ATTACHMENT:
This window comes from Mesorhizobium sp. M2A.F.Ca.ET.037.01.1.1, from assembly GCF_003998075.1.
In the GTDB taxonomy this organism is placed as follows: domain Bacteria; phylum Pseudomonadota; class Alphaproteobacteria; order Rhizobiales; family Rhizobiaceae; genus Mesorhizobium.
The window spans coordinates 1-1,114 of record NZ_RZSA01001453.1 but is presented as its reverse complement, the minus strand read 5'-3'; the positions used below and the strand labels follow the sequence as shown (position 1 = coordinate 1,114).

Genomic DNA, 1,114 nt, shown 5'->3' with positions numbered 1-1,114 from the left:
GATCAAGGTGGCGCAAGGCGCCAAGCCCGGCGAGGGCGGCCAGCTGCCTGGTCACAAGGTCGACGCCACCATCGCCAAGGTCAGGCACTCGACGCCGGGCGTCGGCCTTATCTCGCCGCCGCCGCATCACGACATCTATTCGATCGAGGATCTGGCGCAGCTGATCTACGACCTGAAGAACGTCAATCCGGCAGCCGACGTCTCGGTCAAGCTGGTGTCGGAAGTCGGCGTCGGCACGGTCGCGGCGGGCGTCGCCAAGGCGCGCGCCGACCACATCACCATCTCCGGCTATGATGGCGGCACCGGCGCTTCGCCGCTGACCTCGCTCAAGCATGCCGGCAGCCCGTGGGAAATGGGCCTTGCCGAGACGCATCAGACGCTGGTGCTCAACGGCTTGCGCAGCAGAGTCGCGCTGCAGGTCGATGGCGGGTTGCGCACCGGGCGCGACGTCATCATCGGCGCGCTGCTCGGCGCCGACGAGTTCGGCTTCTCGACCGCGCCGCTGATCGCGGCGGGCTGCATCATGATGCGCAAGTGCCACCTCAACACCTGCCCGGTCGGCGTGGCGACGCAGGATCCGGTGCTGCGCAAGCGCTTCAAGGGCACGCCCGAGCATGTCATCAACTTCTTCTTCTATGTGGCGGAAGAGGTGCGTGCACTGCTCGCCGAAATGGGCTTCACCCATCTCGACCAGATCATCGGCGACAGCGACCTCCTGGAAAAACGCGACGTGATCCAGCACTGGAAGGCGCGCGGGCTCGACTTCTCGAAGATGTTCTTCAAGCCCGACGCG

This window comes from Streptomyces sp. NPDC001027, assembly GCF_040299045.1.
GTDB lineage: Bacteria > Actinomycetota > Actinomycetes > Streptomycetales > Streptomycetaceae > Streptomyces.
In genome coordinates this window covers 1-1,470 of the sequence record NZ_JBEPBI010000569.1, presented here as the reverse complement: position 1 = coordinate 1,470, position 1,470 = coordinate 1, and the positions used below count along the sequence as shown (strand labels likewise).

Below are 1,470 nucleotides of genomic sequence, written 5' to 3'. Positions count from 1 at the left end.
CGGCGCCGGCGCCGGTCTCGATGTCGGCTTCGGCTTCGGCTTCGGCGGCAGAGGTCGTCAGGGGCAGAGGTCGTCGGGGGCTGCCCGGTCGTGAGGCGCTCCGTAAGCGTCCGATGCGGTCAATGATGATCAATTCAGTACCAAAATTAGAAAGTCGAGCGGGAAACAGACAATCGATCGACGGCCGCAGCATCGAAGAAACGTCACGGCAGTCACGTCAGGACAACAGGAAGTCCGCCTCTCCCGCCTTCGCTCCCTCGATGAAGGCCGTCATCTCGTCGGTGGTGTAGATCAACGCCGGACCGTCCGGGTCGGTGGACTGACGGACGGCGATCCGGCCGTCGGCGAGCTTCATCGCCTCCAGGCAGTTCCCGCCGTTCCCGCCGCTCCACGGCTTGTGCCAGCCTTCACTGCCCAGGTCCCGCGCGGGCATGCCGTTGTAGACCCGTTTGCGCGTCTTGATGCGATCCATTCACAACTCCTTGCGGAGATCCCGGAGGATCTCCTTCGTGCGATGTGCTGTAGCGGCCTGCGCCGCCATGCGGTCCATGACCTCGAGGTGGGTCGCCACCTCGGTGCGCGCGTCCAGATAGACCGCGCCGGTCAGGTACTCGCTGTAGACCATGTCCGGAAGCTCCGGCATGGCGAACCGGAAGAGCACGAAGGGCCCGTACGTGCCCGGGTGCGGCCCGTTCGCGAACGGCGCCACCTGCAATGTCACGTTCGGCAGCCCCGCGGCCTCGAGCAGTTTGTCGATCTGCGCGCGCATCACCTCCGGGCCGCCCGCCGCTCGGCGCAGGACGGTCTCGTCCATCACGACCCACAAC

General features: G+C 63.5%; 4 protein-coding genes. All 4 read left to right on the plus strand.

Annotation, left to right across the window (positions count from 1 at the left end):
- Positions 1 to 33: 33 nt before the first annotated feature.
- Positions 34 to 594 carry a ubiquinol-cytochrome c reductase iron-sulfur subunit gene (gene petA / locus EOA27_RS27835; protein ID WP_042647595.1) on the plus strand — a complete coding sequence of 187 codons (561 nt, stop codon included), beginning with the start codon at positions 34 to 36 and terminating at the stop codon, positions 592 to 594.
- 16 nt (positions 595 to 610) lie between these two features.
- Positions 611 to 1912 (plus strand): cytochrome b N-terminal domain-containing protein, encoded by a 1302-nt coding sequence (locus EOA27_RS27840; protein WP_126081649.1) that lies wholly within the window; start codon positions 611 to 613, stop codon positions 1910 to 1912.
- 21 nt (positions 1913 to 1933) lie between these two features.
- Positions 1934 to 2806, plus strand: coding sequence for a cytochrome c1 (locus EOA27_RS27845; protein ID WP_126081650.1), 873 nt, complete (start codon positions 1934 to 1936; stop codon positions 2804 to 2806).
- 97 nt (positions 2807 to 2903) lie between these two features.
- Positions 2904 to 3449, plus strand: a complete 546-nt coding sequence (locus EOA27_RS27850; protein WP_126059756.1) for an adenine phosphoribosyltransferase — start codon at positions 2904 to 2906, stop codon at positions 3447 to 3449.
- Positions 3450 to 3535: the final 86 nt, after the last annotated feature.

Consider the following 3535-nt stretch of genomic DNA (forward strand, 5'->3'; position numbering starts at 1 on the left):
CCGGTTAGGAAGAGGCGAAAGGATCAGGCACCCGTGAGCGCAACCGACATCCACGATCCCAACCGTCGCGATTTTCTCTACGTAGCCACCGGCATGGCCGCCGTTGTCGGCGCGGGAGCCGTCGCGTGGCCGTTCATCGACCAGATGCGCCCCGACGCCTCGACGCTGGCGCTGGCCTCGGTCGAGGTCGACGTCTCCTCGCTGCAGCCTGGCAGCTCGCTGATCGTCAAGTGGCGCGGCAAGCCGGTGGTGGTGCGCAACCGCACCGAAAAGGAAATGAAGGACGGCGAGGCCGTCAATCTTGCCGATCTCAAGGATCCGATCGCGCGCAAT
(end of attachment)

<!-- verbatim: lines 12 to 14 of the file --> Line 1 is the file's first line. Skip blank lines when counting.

Annotation, left to right across the window (positions count from 1 at the left end):
- Positions 1 to 33: 33 nt before the first annotated feature.
- Positions 34 to 594 carry a ubiquinol-cytochrome c reductase iron-sulfur subunit gene (gene petA / locus EOA27_RS27835; protein ID WP_042647595.1) on the plus strand — a complete coding sequence of 187 codons (561 nt, stop codon included), beginning with the start codon at positions 34 to 36 and terminating at the stop codon, positions 592 to 594.